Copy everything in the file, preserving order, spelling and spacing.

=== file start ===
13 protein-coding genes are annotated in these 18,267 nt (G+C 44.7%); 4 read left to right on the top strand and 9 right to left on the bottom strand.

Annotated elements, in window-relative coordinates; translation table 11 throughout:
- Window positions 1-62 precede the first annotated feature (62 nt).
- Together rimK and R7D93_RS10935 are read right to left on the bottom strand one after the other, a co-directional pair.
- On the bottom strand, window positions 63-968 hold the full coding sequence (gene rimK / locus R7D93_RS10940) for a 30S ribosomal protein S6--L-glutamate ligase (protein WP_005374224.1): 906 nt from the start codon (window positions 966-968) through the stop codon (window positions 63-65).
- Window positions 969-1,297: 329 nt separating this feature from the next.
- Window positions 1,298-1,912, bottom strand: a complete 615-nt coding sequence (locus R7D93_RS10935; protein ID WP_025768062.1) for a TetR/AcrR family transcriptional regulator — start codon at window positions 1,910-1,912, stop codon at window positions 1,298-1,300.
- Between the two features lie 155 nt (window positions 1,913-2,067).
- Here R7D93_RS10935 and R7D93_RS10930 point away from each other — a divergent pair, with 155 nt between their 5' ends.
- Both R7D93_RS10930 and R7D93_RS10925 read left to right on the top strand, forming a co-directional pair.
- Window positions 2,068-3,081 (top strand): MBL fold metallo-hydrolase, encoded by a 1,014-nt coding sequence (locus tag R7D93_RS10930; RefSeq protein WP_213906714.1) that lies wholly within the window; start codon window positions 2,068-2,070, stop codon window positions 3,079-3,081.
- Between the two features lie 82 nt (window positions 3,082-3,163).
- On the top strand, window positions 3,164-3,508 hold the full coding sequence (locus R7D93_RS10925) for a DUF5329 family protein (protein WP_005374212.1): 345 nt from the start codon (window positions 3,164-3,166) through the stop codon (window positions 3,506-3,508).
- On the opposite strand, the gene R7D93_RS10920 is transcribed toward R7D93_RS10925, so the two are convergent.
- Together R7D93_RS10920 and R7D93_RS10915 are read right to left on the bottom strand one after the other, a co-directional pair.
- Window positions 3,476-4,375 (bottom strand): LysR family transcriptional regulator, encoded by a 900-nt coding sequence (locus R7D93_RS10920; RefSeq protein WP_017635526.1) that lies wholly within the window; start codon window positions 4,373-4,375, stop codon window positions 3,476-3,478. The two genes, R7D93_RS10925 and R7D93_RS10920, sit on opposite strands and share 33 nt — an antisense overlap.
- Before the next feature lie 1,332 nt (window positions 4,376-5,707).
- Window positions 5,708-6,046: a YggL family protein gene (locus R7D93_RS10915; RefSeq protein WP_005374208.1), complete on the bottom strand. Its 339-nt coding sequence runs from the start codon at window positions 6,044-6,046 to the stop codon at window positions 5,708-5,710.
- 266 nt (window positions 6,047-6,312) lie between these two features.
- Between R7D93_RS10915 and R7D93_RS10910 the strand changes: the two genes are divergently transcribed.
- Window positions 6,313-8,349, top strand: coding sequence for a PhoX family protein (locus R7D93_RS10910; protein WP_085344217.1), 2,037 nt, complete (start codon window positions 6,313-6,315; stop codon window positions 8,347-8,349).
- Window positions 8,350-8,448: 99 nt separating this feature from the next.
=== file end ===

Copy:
13 protein-coding genes are annotated in these 18,267 nt (G+C 44.7%); 4 read left to right on the top strand and 9 right to left on the bottom strand.

Annotated elements, in window-relative coordinates; translation table 11 throughout:
- Window positions 1-62 precede the first annotated feature (62 nt).
- Together rimK and R7D93_RS10935 are read right to left on the bottom strand one after the other, a co-directional pair.
- On the bottom strand, window positions 63-968 hold the full coding sequence (gene rimK / locus R7D93_RS10940) for a 30S ribosomal protein S6--L-glutamate ligase (protein WP_005374224.1): 906 nt from the start codon (window positions 966-968) through the stop codon (window positions 63-65).
- Window positions 969-1,297: 329 nt separating this feature from the next.
- Window positions 1,298-1,912, bottom strand: a complete 615-nt coding sequence (locus R7D93_RS10935; protein ID WP_025768062.1) for a TetR/AcrR family transcriptional regulator — start codon at window positions 1,910-1,912, stop codon at window positions 1,298-1,300.
- Between the two features lie 155 nt (window positions 1,913-2,067).
- Here R7D93_RS10935 and R7D93_RS10930 point away from each other — a divergent pair, with 155 nt between their 5' ends.
- Both R7D93_RS10930 and R7D93_RS10925 read left to right on the top strand, forming a co-directional pair.
- Window positions 2,068-3,081 (top strand): MBL fold metallo-hydrolase, encoded by a 1,014-nt coding sequence (locus tag R7D93_RS10930; RefSeq protein WP_213906714.1) that lies wholly within the window; start codon window positions 2,068-2,070, stop codon window positions 3,079-3,081.
- Between the two features lie 82 nt (window positions 3,082-3,163).
- On the top strand, window positions 3,164-3,508 hold the full coding sequence (locus R7D93_RS10925) for a DUF5329 family protein (protein WP_005374212.1): 345 nt from the start codon (window positions 3,164-3,166) through the stop codon (window positions 3,506-3,508).
- On the opposite strand, the gene R7D93_RS10920 is transcribed toward R7D93_RS10925, so the two are convergent.
- Together R7D93_RS10920 and R7D93_RS10915 are read right to left on the bottom strand one after the other, a co-directional pair.
- Window positions 3,476-4,375 (bottom strand): LysR family transcriptional regulator, encoded by a 900-nt coding sequence (locus R7D93_RS10920; RefSeq protein WP_017635526.1) that lies wholly within the window; start codon window positions 4,373-4,375, stop codon window positions 3,476-3,478. The two genes, R7D93_RS10925 and R7D93_RS10920, sit on opposite strands and share 33 nt — an antisense overlap.
- Before the next feature lie 1,332 nt (window positions 4,376-5,707).
- Window positions 5,708-6,046: a YggL family protein gene (locus R7D93_RS10915; RefSeq protein WP_005374208.1), complete on the bottom strand. Its 339-nt coding sequence runs from the start codon at window positions 6,044-6,046 to the stop codon at window positions 5,708-5,710.
- 266 nt (window positions 6,047-6,312) lie between these two features.
- Between R7D93_RS10915 and R7D93_RS10910 the strand changes: the two genes are divergently transcribed.
- Window positions 6,313-8,349, top strand: coding sequence for a PhoX family protein (locus R7D93_RS10910; protein WP_085344217.1), 2,037 nt, complete (start codon window positions 6,313-6,315; stop codon window positions 8,347-8,349).
- Window positions 8,350-8,448: 99 nt separating this feature from the next.